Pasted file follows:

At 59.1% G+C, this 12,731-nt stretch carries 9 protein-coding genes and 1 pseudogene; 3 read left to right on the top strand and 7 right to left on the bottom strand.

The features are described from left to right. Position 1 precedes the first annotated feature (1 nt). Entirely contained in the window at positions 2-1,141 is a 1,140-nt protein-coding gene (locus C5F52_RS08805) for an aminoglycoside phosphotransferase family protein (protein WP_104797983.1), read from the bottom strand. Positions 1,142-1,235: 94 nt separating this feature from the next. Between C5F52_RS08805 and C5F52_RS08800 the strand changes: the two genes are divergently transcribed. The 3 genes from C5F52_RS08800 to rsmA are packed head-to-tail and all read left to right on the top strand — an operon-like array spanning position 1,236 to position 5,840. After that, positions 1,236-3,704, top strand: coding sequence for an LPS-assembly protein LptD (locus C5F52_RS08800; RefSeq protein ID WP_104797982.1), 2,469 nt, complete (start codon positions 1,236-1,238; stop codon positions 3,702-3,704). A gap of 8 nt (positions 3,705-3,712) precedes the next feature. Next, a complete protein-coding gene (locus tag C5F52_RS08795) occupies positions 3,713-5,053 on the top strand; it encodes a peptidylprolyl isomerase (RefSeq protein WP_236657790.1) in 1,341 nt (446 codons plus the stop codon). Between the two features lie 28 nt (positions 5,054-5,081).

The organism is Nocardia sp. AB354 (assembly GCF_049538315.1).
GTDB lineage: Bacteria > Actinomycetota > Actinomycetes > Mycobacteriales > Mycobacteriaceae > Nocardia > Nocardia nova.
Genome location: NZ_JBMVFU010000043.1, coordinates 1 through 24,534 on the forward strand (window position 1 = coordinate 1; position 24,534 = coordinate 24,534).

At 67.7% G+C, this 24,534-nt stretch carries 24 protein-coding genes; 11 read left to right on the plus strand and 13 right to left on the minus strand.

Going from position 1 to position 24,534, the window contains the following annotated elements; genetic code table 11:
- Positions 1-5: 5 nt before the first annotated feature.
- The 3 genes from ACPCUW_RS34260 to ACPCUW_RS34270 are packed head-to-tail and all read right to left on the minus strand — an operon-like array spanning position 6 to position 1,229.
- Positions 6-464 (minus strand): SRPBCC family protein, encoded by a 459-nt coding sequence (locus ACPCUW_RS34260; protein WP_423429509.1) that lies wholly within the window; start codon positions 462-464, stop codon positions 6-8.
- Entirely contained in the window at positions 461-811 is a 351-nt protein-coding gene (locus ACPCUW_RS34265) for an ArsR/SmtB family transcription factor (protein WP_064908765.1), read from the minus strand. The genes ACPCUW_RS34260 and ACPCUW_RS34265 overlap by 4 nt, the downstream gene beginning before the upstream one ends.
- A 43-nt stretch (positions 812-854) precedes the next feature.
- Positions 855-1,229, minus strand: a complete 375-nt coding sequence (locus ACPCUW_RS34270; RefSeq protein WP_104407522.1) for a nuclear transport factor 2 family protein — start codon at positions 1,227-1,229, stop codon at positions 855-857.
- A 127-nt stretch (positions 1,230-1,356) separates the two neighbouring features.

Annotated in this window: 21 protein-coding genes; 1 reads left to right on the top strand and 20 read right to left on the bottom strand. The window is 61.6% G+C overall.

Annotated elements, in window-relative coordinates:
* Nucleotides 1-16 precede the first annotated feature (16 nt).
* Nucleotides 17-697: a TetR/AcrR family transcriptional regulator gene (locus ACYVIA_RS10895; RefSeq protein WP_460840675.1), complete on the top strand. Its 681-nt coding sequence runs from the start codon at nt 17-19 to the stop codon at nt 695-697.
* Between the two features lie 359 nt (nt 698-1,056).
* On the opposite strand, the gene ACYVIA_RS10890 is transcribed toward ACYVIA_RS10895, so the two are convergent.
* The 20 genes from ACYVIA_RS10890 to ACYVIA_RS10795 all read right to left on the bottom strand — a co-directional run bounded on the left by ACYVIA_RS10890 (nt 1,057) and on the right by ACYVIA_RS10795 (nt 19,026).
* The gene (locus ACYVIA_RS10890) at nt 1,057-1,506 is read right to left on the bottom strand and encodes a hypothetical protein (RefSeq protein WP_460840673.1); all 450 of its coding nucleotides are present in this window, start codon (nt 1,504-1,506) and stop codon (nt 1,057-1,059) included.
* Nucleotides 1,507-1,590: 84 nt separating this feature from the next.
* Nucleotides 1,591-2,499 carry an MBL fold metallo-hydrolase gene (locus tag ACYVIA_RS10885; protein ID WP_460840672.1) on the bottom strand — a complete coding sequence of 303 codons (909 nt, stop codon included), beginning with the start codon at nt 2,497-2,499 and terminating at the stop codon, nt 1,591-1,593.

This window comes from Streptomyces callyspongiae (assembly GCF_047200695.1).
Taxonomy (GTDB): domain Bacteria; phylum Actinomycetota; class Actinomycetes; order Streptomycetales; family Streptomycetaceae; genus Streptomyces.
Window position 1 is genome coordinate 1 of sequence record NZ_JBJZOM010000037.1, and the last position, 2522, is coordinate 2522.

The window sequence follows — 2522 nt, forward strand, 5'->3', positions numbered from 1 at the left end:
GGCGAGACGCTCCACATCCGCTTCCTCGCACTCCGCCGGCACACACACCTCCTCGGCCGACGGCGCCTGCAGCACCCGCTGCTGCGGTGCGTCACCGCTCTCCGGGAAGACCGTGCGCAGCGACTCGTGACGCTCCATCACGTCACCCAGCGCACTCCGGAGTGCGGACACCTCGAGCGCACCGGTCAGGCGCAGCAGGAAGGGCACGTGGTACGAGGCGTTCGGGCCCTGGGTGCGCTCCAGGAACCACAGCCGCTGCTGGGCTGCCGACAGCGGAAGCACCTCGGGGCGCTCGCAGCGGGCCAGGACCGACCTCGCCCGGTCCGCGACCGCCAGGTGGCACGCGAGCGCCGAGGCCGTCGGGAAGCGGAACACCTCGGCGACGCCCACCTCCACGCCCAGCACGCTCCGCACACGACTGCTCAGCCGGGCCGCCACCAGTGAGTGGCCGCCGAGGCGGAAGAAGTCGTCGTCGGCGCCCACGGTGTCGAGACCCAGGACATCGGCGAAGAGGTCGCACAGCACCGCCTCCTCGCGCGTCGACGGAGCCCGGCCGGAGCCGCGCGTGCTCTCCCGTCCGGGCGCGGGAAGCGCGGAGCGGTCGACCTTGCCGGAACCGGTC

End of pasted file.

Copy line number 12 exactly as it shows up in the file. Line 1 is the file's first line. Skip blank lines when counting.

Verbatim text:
- A 43-nt stretch (positions 812-854) precedes the next feature.